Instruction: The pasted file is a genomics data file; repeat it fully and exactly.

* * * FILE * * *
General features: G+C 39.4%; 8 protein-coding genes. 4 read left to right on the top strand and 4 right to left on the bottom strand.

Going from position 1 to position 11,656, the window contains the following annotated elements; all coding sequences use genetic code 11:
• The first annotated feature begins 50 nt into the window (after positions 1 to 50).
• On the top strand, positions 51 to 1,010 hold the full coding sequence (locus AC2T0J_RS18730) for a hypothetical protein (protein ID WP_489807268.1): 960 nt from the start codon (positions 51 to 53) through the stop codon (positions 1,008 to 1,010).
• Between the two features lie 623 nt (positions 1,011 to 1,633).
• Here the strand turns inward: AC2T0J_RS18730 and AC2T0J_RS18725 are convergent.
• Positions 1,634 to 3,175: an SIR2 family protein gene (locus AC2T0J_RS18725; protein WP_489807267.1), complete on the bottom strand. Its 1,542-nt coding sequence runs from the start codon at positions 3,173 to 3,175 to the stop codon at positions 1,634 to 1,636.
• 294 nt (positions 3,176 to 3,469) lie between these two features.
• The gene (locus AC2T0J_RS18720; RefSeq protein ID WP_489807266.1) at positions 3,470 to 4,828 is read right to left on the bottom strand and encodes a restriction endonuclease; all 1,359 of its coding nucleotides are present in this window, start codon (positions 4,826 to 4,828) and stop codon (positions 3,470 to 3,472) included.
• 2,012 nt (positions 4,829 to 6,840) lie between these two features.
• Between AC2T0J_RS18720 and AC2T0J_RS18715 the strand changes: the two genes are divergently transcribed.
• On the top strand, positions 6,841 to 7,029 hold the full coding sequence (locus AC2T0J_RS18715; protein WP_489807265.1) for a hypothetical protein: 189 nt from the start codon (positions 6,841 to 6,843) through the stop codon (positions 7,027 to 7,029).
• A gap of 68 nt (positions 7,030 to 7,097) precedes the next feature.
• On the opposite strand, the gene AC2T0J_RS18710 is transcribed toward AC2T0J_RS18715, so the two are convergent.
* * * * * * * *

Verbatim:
General features: G+C 39.4%; 8 protein-coding genes. 4 read left to right on the top strand and 4 right to left on the bottom strand.

Going from position 1 to position 11,656, the window contains the following annotated elements; all coding sequences use genetic code 11:
• The first annotated feature begins 50 nt into the window (after positions 1 to 50).
• On the top strand, positions 51 to 1,010 hold the full coding sequence (locus AC2T0J_RS18730) for a hypothetical protein (protein ID WP_489807268.1): 960 nt from the start codon (positions 51 to 53) through the stop codon (positions 1,008 to 1,010).
• Between the two features lie 623 nt (positions 1,011 to 1,633).
• Here the strand turns inward: AC2T0J_RS18730 and AC2T0J_RS18725 are convergent.
• Positions 1,634 to 3,175: an SIR2 family protein gene (locus AC2T0J_RS18725; protein WP_489807267.1), complete on the bottom strand. Its 1,542-nt coding sequence runs from the start codon at positions 3,173 to 3,175 to the stop codon at positions 1,634 to 1,636.
• 294 nt (positions 3,176 to 3,469) lie between these two features.
• The gene (locus AC2T0J_RS18720; RefSeq protein ID WP_489807266.1) at positions 3,470 to 4,828 is read right to left on the bottom strand and encodes a restriction endonuclease; all 1,359 of its coding nucleotides are present in this window, start codon (positions 4,826 to 4,828) and stop codon (positions 3,470 to 3,472) included.
• 2,012 nt (positions 4,829 to 6,840) lie between these two features.
• Between AC2T0J_RS18720 and AC2T0J_RS18715 the strand changes: the two genes are divergently transcribed.
• On the top strand, positions 6,841 to 7,029 hold the full coding sequence (locus AC2T0J_RS18715; protein WP_489807265.1) for a hypothetical protein: 189 nt from the start codon (positions 6,841 to 6,843) through the stop codon (positions 7,027 to 7,029).
• A gap of 68 nt (positions 7,030 to 7,097) precedes the next feature.
• On the opposite strand, the gene AC2T0J_RS18710 is transcribed toward AC2T0J_RS18715, so the two are convergent.